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R. S. Antunes-Foschini, B. Limmer, S. P. Christiansen, L. K. McLoon; The Effect of Recession Surgery on Rabbit Extraocular Muscle Myosin Expression and Satellite Cell Activity. Invest. Ophthalmol. Vis. Sci. 2009;50(13):3039.
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Surgical recession of extraocular muscles (EOM) is a common treatment for strabismus and other motility disorders. Recession involves the removal of the muscle from its scleral insertion and reattaching the muscle at a point posterior to the original site of insertion. The purpose is to reduce the force of an overacting muscle and restore normal eye position. We examined the effect of this procedure on the activity of satellite cells and myosin heavy chain isoform expression in the recessed extraocular muscle of adult rabbits compared to normal control muscles.
The insertion of the superior rectus (SR) muscle was detached from the sclera and sutured 7 mm posterior to its original insertion site. After 7 days the animals were injected every 2 hours for 12 hours with bromodeoxyuridine (brdU), followed by a 24 hour brdU-free period. The superior rectus muscles were examined for brdU incorporation and neonatal and developmental myosin heavy chain (MyHC) isoform expression changes in the mid-region and tendon ends of the muscles and compared to control superior rectus muscles.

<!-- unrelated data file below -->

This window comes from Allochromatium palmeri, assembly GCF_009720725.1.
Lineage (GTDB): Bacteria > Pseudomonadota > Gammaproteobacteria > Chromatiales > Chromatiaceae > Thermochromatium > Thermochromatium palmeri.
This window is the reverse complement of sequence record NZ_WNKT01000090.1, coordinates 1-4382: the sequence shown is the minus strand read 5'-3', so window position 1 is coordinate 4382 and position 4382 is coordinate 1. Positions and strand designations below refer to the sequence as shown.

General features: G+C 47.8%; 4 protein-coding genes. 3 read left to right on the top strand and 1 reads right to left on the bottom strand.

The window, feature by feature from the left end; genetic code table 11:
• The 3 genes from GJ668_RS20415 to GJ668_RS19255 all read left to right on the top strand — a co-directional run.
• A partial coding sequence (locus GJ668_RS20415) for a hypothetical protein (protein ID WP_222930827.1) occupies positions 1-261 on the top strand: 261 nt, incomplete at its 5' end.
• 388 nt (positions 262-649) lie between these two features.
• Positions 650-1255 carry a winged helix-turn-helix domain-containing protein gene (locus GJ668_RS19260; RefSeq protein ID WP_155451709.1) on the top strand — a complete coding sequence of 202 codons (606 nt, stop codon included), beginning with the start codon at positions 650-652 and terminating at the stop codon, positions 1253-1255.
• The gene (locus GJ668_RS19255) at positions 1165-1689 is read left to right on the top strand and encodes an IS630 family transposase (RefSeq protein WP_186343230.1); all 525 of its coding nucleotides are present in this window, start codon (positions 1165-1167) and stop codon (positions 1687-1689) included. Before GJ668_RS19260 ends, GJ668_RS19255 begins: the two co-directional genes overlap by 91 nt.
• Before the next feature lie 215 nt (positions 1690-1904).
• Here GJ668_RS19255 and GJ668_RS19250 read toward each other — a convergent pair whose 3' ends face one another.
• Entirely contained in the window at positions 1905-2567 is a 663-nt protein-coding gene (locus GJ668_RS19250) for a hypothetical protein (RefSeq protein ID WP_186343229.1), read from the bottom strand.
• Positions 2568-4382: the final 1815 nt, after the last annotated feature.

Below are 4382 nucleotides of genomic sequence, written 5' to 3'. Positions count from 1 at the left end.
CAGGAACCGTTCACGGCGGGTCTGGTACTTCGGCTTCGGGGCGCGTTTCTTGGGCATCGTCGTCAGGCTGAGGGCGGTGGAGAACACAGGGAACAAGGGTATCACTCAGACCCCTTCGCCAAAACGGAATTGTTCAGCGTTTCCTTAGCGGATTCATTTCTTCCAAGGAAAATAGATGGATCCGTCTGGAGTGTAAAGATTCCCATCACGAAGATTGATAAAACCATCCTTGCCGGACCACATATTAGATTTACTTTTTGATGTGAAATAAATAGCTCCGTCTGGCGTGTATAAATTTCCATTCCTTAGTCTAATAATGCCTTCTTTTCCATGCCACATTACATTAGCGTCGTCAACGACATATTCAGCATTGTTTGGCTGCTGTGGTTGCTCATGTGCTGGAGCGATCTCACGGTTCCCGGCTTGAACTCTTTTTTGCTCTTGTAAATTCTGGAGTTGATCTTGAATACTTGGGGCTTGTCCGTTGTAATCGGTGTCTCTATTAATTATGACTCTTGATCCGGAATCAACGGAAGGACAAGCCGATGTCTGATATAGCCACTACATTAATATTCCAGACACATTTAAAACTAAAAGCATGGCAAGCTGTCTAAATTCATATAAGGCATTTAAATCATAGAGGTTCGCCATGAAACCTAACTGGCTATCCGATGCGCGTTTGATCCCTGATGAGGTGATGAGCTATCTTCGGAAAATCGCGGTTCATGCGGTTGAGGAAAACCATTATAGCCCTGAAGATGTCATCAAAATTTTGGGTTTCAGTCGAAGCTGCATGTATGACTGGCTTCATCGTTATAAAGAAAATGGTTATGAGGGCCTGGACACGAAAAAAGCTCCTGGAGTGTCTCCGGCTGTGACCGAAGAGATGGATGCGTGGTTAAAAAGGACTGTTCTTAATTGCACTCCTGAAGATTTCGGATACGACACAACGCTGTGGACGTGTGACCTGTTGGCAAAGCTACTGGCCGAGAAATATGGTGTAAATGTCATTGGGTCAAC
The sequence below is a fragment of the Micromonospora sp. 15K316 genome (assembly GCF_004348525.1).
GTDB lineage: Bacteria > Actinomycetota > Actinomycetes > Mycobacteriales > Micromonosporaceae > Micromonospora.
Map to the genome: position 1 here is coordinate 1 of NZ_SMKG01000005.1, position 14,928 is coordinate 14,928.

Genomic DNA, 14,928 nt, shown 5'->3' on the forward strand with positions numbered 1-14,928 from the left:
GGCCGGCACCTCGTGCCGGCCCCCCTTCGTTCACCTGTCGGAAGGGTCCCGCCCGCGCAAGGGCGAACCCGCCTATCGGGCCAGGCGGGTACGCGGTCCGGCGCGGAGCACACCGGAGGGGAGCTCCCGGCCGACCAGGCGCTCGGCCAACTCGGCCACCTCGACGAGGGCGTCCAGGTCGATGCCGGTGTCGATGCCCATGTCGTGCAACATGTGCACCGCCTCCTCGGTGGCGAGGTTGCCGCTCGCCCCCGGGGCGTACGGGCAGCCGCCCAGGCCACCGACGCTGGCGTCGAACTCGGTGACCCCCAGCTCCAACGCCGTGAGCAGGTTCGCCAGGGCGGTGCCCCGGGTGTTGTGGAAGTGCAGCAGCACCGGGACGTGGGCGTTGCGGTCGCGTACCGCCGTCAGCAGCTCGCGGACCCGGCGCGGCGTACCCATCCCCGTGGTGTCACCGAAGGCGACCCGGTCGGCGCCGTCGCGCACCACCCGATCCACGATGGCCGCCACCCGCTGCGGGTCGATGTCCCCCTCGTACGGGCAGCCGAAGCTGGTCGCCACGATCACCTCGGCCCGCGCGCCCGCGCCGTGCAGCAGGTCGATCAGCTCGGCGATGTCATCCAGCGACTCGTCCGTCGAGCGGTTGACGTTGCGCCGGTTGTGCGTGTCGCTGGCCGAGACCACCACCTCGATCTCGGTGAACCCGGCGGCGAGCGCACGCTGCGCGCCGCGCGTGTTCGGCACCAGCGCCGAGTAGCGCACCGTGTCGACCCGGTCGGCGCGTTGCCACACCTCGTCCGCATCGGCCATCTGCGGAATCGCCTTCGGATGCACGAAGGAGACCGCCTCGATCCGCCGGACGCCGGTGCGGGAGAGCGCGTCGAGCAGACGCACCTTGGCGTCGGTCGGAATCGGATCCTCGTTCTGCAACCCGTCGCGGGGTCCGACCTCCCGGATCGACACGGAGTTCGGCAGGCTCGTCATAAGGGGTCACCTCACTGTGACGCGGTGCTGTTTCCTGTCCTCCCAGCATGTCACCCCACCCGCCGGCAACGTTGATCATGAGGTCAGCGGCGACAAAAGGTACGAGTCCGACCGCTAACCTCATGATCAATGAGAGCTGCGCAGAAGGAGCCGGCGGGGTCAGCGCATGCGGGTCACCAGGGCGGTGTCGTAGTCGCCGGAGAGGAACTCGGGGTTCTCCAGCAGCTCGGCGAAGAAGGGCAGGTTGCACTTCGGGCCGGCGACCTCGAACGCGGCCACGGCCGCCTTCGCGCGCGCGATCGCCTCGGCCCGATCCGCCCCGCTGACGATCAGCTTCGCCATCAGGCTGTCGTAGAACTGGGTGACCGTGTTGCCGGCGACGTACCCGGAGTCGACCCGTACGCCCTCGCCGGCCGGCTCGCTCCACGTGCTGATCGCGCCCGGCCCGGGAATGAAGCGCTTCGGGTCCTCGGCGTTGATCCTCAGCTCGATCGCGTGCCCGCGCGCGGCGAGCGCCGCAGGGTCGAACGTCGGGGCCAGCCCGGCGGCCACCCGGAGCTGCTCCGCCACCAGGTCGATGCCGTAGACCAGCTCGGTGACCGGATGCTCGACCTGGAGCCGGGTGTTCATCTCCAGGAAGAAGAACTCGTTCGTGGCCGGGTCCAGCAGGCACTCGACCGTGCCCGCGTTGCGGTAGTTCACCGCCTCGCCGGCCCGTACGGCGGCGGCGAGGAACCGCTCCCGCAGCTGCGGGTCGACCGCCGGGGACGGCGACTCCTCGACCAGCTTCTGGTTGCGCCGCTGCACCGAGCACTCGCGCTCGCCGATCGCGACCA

In the recessed muscle, the percentage of brdU positive satellite cells in the orbital layers was increased compared to normal control SR muscles, and particularly elevated in the tendon region of the treated muscle. The global layer showed little alteration in satellite cell rates of division, with only a small increase in the tendon end of the global layer. In the global layer of both the middle and tendon ends of the recessed muscles, neonatal and developmental MyHC expression was significantly decreased.
Surgical recession of the superior rectus muscle resulted in an increase in satellite cell division at 7 days post-surgery. In contrast to surgical resection, recession surgery resulted in a marked decrease in expression of the immature myosin heavy chain isoforms. This demonstrates that the muscles respond to the reduction in length by remodeling both their myosins and satellite cell activity. It may be possible to improve the post-surgical effects of recession surgery by modulating these processes.
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